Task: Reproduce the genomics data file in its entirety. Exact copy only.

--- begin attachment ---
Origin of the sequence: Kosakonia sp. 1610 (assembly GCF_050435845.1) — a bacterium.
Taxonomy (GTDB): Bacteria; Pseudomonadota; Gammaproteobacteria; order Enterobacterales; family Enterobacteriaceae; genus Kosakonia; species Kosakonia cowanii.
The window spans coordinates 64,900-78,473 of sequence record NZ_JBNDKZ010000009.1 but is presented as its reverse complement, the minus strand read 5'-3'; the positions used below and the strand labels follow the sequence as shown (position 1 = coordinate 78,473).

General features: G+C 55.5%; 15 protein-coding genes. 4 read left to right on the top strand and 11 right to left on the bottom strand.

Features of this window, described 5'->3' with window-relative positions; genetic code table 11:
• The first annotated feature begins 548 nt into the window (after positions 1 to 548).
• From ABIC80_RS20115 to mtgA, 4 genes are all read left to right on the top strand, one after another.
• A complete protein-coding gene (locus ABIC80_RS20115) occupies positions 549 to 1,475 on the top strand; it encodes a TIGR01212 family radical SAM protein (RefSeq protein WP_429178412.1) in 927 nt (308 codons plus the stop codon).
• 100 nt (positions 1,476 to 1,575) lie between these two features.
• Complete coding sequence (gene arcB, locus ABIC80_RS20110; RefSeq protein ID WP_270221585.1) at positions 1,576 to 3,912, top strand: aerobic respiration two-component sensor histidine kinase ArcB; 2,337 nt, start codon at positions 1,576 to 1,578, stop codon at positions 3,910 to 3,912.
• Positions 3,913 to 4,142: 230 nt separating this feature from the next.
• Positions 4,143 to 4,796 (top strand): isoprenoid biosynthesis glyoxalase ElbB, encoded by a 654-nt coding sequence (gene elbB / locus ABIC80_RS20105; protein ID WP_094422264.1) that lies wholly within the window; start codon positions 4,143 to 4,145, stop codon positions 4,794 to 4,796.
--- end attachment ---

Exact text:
Origin of the sequence: Kosakonia sp. 1610 (assembly GCF_050435845.1) — a bacterium.
Taxonomy (GTDB): Bacteria; Pseudomonadota; Gammaproteobacteria; order Enterobacterales; family Enterobacteriaceae; genus Kosakonia; species Kosakonia cowanii.
The window spans coordinates 64,900-78,473 of sequence record NZ_JBNDKZ010000009.1 but is presented as its reverse complement, the minus strand read 5'-3'; the positions used below and the strand labels follow the sequence as shown (position 1 = coordinate 78,473).

General features: G+C 55.5%; 15 protein-coding genes. 4 read left to right on the top strand and 11 right to left on the bottom strand.

Features of this window, described 5'->3' with window-relative positions; genetic code table 11:
• The first annotated feature begins 548 nt into the window (after positions 1 to 548).
• From ABIC80_RS20115 to mtgA, 4 genes are all read left to right on the top strand, one after another.
• A complete protein-coding gene (locus ABIC80_RS20115) occupies positions 549 to 1,475 on the top strand; it encodes a TIGR01212 family radical SAM protein (RefSeq protein WP_429178412.1) in 927 nt (308 codons plus the stop codon).
• 100 nt (positions 1,476 to 1,575) lie between these two features.
• Complete coding sequence (gene arcB, locus ABIC80_RS20110; RefSeq protein ID WP_270221585.1) at positions 1,576 to 3,912, top strand: aerobic respiration two-component sensor histidine kinase ArcB; 2,337 nt, start codon at positions 1,576 to 1,578, stop codon at positions 3,910 to 3,912.
• Positions 3,913 to 4,142: 230 nt separating this feature from the next.
• Positions 4,143 to 4,796 (top strand): isoprenoid biosynthesis glyoxalase ElbB, encoded by a 654-nt coding sequence (gene elbB / locus ABIC80_RS20105; protein ID WP_094422264.1) that lies wholly within the window; start codon positions 4,143 to 4,145, stop codon positions 4,794 to 4,796.